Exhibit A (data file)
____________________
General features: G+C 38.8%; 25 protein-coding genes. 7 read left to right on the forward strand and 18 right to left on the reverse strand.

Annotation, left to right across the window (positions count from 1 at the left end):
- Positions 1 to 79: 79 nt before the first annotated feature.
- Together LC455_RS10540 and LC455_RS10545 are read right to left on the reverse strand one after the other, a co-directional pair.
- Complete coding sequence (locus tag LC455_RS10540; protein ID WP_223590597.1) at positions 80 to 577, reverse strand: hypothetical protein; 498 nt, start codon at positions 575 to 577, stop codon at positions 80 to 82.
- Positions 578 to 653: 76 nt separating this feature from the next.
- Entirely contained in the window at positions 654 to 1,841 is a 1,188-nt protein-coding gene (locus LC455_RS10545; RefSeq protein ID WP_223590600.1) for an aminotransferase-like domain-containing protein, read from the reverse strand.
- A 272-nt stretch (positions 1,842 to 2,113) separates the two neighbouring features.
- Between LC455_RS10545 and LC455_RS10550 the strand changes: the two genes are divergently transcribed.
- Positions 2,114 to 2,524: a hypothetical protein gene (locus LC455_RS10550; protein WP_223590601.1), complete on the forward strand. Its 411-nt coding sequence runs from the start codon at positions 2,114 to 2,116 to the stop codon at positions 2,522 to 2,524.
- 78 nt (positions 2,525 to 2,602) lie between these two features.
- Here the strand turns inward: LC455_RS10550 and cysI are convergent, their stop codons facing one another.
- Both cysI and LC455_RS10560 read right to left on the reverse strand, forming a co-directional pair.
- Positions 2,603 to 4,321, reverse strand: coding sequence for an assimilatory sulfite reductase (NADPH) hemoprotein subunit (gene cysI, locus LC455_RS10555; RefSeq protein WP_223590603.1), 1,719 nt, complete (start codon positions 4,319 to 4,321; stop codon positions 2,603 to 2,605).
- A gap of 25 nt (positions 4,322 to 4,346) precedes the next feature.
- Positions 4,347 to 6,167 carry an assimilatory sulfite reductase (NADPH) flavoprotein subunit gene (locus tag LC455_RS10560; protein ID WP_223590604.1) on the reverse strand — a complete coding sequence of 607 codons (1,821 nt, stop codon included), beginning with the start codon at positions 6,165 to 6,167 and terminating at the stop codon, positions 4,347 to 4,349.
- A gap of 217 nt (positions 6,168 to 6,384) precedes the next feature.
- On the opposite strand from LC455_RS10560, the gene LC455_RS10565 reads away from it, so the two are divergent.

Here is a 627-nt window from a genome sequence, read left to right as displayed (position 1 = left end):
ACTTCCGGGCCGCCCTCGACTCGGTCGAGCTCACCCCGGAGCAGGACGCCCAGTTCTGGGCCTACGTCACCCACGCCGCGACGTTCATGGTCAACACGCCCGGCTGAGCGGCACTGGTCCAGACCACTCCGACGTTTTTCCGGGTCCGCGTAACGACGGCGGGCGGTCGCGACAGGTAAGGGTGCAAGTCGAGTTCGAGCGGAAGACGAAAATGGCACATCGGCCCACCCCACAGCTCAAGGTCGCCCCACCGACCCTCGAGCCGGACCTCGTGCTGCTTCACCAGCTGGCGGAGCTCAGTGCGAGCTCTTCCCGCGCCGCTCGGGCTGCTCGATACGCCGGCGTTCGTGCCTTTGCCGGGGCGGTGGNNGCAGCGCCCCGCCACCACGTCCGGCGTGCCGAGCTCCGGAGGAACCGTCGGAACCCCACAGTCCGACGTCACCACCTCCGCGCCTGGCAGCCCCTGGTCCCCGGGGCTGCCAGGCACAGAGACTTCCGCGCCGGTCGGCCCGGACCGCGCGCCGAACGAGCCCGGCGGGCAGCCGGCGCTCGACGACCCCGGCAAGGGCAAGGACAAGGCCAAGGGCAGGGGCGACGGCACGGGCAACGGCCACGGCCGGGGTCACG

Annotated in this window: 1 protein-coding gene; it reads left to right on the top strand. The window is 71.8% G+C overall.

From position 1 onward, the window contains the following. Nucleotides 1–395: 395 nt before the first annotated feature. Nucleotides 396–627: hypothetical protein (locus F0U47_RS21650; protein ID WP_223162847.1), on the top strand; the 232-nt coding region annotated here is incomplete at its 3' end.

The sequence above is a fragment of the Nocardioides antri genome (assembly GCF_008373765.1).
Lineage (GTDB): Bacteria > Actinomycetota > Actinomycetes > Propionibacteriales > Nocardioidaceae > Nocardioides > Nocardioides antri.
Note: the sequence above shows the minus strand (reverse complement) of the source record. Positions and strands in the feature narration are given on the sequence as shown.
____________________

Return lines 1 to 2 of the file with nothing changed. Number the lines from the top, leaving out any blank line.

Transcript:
General features: G+C 38.8%; 25 protein-coding genes. 7 read left to right on the forward strand and 18 right to left on the reverse strand.

Annotation, left to right across the window (positions count from 1 at the left end):